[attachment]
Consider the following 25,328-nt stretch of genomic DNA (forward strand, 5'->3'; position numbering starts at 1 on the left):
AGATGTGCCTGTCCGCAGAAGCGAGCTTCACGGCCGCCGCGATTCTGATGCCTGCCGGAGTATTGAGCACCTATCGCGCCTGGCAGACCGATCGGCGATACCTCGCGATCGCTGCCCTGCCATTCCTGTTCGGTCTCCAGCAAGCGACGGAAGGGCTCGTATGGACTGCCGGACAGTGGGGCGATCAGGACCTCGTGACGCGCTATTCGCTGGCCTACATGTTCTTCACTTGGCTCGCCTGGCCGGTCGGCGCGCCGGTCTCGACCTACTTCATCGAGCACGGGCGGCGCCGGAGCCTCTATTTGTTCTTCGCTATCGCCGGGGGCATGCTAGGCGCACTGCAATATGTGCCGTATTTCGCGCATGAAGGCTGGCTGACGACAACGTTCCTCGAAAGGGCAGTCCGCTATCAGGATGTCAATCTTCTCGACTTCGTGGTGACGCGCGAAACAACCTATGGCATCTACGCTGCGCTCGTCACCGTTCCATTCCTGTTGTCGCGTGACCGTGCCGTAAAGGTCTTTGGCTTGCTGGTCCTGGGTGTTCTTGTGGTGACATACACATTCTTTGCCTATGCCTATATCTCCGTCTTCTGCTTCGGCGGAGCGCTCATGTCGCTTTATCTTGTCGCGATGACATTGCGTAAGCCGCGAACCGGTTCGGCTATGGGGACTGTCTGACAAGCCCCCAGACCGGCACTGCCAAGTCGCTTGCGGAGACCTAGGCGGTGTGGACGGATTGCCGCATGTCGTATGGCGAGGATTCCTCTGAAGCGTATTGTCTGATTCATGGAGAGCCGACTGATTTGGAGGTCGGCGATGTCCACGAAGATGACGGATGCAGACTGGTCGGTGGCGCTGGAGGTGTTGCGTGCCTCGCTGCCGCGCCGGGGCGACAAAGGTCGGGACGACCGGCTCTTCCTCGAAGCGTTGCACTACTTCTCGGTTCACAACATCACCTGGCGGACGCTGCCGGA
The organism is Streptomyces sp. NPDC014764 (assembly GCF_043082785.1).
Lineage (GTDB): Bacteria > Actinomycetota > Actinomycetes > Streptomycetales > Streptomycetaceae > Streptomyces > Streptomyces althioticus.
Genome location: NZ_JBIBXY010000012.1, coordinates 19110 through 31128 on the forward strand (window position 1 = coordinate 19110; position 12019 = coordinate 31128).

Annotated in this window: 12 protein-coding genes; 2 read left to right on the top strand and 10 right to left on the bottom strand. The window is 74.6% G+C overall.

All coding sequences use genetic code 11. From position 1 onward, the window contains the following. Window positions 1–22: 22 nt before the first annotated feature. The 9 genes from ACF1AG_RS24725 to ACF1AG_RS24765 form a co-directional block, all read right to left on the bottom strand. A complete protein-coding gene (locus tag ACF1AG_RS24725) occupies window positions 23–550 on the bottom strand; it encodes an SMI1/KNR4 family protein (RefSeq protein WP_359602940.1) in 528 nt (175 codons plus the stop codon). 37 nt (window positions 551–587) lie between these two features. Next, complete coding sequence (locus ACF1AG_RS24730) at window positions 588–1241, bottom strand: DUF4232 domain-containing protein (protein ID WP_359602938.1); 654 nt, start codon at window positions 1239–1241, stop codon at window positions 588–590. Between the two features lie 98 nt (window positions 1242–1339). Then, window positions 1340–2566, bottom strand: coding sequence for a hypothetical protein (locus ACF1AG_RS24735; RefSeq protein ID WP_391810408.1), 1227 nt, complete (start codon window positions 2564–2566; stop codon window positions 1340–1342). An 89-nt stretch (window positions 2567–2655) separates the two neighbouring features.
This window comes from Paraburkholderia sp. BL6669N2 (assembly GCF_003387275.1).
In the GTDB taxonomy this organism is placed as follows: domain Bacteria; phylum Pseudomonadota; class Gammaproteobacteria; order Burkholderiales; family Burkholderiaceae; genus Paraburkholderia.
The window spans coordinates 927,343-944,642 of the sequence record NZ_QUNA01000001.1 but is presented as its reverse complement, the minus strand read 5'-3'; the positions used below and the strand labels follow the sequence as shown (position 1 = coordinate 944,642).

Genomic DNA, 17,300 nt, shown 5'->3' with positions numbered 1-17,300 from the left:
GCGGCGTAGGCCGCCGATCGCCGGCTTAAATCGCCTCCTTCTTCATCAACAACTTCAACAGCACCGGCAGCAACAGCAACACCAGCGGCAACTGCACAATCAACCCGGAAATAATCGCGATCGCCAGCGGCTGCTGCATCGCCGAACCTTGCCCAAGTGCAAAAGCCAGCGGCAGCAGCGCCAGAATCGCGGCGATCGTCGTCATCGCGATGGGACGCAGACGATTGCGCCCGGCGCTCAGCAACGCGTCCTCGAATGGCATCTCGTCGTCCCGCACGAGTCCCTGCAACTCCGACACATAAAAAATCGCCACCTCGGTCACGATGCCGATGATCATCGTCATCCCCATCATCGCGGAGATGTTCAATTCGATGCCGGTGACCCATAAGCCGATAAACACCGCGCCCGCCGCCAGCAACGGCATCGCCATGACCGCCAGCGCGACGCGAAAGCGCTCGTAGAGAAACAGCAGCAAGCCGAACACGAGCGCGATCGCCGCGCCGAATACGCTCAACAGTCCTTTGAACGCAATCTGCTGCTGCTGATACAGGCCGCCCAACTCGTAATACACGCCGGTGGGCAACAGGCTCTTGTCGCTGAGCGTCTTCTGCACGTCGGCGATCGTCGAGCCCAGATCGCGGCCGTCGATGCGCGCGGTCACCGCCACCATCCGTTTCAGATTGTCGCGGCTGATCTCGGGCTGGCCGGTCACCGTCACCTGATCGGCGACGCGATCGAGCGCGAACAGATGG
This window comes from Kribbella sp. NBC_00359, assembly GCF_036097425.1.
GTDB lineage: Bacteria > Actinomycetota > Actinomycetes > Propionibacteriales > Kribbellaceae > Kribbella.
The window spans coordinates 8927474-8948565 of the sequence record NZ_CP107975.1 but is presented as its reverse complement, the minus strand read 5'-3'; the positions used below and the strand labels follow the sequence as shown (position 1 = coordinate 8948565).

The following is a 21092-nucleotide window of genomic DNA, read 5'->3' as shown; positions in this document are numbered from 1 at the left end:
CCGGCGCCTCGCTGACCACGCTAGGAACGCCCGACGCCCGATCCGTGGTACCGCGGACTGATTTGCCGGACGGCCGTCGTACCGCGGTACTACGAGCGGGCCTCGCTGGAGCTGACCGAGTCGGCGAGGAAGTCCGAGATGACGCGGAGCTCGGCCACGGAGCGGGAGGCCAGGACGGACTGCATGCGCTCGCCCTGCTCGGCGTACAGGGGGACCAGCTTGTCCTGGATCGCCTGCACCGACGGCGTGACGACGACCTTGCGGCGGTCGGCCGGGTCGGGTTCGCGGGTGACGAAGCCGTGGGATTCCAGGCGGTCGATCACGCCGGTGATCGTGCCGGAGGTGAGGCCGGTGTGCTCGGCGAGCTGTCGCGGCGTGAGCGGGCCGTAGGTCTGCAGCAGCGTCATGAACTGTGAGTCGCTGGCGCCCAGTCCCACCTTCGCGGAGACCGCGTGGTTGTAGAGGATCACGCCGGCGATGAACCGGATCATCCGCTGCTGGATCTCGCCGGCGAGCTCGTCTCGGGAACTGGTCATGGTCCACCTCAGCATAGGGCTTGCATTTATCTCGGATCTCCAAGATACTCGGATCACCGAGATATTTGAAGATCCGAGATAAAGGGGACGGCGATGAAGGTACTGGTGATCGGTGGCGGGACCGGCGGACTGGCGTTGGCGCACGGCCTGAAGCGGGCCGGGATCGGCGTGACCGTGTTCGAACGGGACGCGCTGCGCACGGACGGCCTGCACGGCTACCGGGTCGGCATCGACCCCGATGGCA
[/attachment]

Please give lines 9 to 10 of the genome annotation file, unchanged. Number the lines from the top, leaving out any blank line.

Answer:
In the GTDB taxonomy this organism is placed as follows: domain Bacteria; phylum Pseudomonadota; class Gammaproteobacteria; order Burkholderiales; family Burkholderiaceae; genus Paraburkholderia.
The window spans coordinates 927,343-944,642 of the sequence record NZ_QUNA01000001.1 but is presented as its reverse complement, the minus strand read 5'-3'; the positions used below and the strand labels follow the sequence as shown (position 1 = coordinate 944,642).